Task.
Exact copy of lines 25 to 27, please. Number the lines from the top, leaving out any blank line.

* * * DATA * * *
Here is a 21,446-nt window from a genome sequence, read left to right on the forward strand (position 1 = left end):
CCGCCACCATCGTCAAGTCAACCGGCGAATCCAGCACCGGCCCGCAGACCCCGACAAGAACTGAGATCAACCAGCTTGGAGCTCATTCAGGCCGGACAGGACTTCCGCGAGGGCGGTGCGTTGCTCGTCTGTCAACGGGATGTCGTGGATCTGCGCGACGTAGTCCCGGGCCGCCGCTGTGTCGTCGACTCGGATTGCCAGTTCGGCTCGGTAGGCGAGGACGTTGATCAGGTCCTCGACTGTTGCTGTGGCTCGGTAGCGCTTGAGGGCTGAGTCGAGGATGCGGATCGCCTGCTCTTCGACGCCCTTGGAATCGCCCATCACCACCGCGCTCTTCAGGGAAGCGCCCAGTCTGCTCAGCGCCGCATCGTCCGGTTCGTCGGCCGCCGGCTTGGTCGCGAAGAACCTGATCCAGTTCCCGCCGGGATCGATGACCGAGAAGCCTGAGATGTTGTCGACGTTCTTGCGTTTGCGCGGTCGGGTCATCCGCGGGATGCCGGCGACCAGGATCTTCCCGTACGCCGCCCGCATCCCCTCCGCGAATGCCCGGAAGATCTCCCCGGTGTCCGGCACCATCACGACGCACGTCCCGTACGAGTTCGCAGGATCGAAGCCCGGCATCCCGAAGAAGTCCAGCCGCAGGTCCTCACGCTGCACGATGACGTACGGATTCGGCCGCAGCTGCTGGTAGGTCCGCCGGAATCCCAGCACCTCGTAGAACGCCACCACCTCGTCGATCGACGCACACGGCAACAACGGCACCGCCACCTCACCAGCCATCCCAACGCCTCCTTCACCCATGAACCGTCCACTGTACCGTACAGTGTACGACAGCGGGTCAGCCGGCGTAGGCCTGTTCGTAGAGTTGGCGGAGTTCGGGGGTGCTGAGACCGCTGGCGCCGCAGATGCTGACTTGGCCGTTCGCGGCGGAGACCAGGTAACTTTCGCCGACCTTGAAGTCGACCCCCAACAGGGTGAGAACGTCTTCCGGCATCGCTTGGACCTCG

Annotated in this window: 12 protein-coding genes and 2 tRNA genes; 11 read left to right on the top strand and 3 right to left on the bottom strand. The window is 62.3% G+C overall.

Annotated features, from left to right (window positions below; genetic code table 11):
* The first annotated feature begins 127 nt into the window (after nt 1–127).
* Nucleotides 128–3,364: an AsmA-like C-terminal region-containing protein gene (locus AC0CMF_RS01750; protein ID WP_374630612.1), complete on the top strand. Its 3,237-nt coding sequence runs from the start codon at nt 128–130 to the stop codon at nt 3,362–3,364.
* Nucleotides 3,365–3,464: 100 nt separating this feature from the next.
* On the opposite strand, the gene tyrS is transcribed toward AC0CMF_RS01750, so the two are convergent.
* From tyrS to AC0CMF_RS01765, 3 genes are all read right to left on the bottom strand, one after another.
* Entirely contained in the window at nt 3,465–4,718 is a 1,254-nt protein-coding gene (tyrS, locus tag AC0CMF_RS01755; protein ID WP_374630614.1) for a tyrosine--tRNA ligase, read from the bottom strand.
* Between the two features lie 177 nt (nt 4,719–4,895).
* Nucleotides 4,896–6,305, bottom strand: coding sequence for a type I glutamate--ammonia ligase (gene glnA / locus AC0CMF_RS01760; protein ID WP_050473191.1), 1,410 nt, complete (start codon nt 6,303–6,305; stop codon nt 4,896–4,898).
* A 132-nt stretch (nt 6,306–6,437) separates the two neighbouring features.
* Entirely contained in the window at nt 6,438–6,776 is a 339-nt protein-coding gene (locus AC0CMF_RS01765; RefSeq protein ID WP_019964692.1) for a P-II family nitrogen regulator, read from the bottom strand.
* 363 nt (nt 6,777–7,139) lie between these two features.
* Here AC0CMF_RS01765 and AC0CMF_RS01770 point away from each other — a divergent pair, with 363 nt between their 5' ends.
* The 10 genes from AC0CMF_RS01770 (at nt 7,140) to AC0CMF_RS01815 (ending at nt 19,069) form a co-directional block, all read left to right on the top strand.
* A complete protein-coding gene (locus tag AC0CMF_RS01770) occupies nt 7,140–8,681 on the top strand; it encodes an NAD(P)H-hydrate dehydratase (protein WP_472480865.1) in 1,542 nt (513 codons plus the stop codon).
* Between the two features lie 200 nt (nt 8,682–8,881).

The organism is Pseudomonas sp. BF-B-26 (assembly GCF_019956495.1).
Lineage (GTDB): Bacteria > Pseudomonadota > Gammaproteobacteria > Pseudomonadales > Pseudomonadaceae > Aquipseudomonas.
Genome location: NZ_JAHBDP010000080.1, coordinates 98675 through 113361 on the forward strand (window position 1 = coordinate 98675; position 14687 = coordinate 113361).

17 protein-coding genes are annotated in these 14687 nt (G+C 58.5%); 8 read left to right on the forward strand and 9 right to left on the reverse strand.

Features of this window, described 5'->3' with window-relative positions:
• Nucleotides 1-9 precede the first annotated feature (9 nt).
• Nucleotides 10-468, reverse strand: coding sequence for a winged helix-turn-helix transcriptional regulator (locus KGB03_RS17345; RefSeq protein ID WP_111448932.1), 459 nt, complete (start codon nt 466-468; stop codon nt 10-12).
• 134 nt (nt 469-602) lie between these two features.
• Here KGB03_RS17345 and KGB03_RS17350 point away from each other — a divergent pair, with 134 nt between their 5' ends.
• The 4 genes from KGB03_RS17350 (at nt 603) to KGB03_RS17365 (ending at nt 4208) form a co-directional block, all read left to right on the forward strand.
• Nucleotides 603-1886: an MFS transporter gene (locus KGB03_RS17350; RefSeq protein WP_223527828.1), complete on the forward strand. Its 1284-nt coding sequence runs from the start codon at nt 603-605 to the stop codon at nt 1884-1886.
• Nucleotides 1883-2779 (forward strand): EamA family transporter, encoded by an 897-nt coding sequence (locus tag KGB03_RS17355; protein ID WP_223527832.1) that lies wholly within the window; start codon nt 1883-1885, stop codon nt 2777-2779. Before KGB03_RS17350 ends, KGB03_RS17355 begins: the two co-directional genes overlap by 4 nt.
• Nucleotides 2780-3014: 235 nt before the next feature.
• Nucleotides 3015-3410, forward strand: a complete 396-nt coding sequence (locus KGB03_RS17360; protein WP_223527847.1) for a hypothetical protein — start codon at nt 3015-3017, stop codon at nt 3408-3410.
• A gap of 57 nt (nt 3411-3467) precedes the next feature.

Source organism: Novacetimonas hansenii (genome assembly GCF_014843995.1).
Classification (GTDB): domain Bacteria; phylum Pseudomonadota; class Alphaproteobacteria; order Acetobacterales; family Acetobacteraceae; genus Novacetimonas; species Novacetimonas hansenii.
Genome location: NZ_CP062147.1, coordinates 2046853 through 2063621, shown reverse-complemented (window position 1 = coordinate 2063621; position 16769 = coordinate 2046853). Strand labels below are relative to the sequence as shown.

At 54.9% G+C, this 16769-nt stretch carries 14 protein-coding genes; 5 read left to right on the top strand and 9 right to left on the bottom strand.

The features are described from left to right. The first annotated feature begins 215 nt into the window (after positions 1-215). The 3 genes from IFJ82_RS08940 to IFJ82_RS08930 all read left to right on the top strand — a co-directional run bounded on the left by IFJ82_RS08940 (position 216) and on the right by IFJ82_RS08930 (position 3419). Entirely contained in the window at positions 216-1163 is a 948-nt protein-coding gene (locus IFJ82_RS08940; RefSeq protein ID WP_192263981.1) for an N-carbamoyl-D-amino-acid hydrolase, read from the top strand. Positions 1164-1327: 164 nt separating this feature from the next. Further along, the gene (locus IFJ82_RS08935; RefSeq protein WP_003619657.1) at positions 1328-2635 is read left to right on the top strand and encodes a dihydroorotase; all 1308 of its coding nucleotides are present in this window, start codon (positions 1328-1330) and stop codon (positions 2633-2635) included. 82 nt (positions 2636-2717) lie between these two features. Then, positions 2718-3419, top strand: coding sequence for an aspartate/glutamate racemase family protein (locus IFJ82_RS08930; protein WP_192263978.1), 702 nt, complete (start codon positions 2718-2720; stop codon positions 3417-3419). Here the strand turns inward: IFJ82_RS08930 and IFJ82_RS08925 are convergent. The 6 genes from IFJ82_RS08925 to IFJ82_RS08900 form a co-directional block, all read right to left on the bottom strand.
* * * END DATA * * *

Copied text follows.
• Nucleotides 1-9 precede the first annotated feature (9 nt).
• Nucleotides 10-468, reverse strand: coding sequence for a winged helix-turn-helix transcriptional regulator (locus KGB03_RS17345; RefSeq protein ID WP_111448932.1), 459 nt, complete (start codon nt 466-468; stop codon nt 10-12).
• 134 nt (nt 469-602) lie between these two features.